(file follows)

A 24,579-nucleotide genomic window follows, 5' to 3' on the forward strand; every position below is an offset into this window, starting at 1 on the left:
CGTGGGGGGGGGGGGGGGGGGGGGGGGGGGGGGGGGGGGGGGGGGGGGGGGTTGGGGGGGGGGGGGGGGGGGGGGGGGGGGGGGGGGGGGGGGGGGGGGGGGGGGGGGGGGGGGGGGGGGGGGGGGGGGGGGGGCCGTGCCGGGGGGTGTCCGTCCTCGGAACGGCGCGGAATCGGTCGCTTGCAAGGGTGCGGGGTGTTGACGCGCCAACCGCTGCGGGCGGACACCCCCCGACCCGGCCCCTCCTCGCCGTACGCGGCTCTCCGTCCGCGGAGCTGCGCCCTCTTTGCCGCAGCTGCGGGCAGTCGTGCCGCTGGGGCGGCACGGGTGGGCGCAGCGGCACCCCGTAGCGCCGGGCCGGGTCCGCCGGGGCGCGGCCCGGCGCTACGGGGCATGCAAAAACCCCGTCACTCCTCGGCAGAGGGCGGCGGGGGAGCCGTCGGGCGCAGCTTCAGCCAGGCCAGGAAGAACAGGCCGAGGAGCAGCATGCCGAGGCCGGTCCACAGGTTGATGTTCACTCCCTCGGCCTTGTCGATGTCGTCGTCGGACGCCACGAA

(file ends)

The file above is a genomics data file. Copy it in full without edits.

A 24,579-nucleotide genomic window follows, 5' to 3' on the forward strand; every position below is an offset into this window, starting at 1 on the left:
CGTGGGGGGGGGGGGGGGGGGGGGGGGGGGGGGGGGGGGGGGGGGGGGGGGTTGGGGGGGGGGGGGGGGGGGGGGGGGGGGGGGGGGGGGGGGGGGGGGGGGGGGGGGGGGGGGGGGGGGGGGGGGGGGGGGGGCCGTGCCGGGGGGTGTCCGTCCTCGGAACGGCGCGGAATCGGTCGCTTGCAAGGGTGCGGGGTGTTGACGCGCCAACCGCTGCGGGCGGACACCCCCCGACCCGGCCCCTCCTCGCCGTACGCGGCTCTCCGTCCGCGGAGCTGCGCCCTCTTTGCCGCAGCTGCGGGCAGTCGTGCCGCTGGGGCGGCACGGGTGGGCGCAGCGGCACCCCGTAGCGCCGGGCCGGGTCCGCCGGGGCGCGGCCCGGCGCTACGGGGCATGCAAAAACCCCGTCACTCCTCGGCAGAGGGCGGCGGGGGAGCCGTCGGGCGCAGCTTCAGCCAGGCCAGGAAGAACAGGCCGAGGAGCAGCATGCCGAGGCCGGTCCACAGGTTGATGTTCACTCCCTCGGCCTTGTCGATGTCGTCGTCGGACGCCACGAA